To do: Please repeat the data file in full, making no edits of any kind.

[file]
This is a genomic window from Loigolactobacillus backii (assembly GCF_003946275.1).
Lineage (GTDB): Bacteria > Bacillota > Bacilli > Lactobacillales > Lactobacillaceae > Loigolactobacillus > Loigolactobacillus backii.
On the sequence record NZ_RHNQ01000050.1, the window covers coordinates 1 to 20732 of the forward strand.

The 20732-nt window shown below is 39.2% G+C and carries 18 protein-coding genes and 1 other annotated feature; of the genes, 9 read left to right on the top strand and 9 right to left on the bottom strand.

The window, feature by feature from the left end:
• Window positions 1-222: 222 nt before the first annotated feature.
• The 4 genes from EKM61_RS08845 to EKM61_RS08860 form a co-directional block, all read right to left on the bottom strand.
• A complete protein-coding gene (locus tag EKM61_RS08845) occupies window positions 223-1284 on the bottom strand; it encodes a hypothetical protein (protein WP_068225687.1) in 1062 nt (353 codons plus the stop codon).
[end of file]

This is a genomic window from Loigolactobacillus backii (assembly GCF_003946275.1).
Lineage (GTDB): Bacteria > Bacillota > Bacilli > Lactobacillales > Lactobacillaceae > Loigolactobacillus > Loigolactobacillus backii.
On the sequence record NZ_RHNQ01000050.1, the window covers coordinates 1 to 20732 of the forward strand.

The 20732-nt window shown below is 39.2% G+C and carries 18 protein-coding genes and 1 other annotated feature; of the genes, 9 read left to right on the top strand and 9 right to left on the bottom strand.

The window, feature by feature from the left end:
• Window positions 1-222: 222 nt before the first annotated feature.
• The 4 genes from EKM61_RS08845 to EKM61_RS08860 form a co-directional block, all read right to left on the bottom strand.
• A complete protein-coding gene (locus tag EKM61_RS08845) occupies window positions 223-1284 on the bottom strand; it encodes a hypothetical protein (protein WP_068225687.1) in 1062 nt (353 codons plus the stop codon).